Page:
Right now, the concept of an “Escape Room” is very popular with people. I’ve done two so far, and wanted to recap some of the lessons I learned. In particular, the importance of recognizing patterns.

For those that don’t know, an escape room is a place where you are put into locked rooms and fed clues that allow you to progress into eventually leaving the room. They are meant to be solvable, but usually contain a high degree of difficulty.

The first time I went into an escape room, I quickly found the key that released us from our handcuffs. Then we began looking for clues. One person assumed a leadership role and began trying to decipher some cryptic writing on the wall.

When they failed to figure out the puzzle, we called for help. That’s when we all learned that the writing on the wall had nothing to do with the next step. The person was ascribing meaning to things where it didn’t actually exist. This happened again and again during the game, until we ran out of time and essentially lost.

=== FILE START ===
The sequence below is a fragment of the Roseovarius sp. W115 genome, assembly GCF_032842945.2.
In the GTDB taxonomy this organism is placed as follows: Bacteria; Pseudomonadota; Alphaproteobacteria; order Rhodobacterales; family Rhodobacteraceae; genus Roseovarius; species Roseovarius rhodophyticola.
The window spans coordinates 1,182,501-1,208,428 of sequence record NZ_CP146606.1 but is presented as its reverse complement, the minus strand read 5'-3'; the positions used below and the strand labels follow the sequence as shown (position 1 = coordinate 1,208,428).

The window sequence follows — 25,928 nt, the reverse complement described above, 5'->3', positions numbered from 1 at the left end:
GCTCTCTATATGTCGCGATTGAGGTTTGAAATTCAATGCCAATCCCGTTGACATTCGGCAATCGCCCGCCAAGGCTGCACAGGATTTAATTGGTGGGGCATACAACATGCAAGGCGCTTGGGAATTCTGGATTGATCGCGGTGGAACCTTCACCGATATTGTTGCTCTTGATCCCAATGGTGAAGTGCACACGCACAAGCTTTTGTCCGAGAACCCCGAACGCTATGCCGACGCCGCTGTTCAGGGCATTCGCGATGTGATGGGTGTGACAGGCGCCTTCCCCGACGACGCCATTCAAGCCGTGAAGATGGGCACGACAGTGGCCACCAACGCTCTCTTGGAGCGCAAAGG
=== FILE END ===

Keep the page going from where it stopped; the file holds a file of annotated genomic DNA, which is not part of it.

This can happen to anyone. There’s a good Terminator: Sara Connor Chronicles episode called Strange Things Happen at the One Point Two where Sara drags her team through a lot of unnecessary danger because she gives meaning to three dots. I won’t spoil the episode, but it’s a good metaphor for what I’m trying to explain here.

Generally, to move forward, you have to see key information and base conclusions off of it. Otherwise, you will be trapped over and over by things that aren’t actually there.

I learned my lesson, and the next time I was in an escape room, I assumed the leadership role among my team. This time, we came through in flying colors and I was ecstatic that we escaped. We would have had a good time regardless, but sometimes, it’s nice to flex your problem-solving muscle among friends.

All it took to make it out of the situation was the ability to see what was really there. So whenever we’re confronted by obstacles or challenges, we have to ask ourselves, “What is really going on here?”. Our own biases may tell one story; the facts another; and others may layer on their own narrative.

Sometimes, people misinterpret the clues. This can happen to anyone, but it’s 100% on us to find a systematic approach so we get to our goals and are not waylaid or distracted. Once you know the truth–what things actually mean–you’re going to overcome challenges.

The exit is right there…and it’s been there all along.